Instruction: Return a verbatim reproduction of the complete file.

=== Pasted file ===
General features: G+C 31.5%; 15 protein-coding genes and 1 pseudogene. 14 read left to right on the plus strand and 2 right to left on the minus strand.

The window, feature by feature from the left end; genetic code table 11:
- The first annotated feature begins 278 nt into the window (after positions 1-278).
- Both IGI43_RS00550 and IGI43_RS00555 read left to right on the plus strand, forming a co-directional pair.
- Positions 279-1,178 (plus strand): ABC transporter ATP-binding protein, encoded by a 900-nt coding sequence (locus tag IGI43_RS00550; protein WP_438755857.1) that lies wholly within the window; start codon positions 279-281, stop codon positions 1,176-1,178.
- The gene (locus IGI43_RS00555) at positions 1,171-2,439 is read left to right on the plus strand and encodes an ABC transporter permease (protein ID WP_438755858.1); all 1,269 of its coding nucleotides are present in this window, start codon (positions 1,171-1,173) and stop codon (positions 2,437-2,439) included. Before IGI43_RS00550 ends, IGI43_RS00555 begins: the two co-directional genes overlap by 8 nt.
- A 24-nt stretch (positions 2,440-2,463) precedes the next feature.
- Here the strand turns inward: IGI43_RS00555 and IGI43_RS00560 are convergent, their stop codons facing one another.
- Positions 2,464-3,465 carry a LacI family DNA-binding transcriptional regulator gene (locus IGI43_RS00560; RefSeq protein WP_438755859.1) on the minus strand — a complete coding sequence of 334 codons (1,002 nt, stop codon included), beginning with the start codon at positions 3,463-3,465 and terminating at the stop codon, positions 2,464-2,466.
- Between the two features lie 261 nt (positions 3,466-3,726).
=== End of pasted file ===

General features: G+C 31.5%; 15 protein-coding genes and 1 pseudogene. 14 read left to right on the plus strand and 2 right to left on the minus strand.

The window, feature by feature from the left end; genetic code table 11:
- The first annotated feature begins 278 nt into the window (after positions 1-278).
- Both IGI43_RS00550 and IGI43_RS00555 read left to right on the plus strand, forming a co-directional pair.
- Positions 279-1,178 (plus strand): ABC transporter ATP-binding protein, encoded by a 900-nt coding sequence (locus tag IGI43_RS00550; protein WP_438755857.1) that lies wholly within the window; start codon positions 279-281, stop codon positions 1,176-1,178.
- The gene (locus IGI43_RS00555) at positions 1,171-2,439 is read left to right on the plus strand and encodes an ABC transporter permease (protein ID WP_438755858.1); all 1,269 of its coding nucleotides are present in this window, start codon (positions 1,171-1,173) and stop codon (positions 2,437-2,439) included. Before IGI43_RS00550 ends, IGI43_RS00555 begins: the two co-directional genes overlap by 8 nt.
- A 24-nt stretch (positions 2,440-2,463) precedes the next feature.
- Here the strand turns inward: IGI43_RS00555 and IGI43_RS00560 are convergent, their stop codons facing one another.
- Positions 2,464-3,465 carry a LacI family DNA-binding transcriptional regulator gene (locus IGI43_RS00560; RefSeq protein WP_438755859.1) on the minus strand — a complete coding sequence of 334 codons (1,002 nt, stop codon included), beginning with the start codon at positions 3,463-3,465 and terminating at the stop codon, positions 2,464-2,466.
- Between the two features lie 261 nt (positions 3,466-3,726).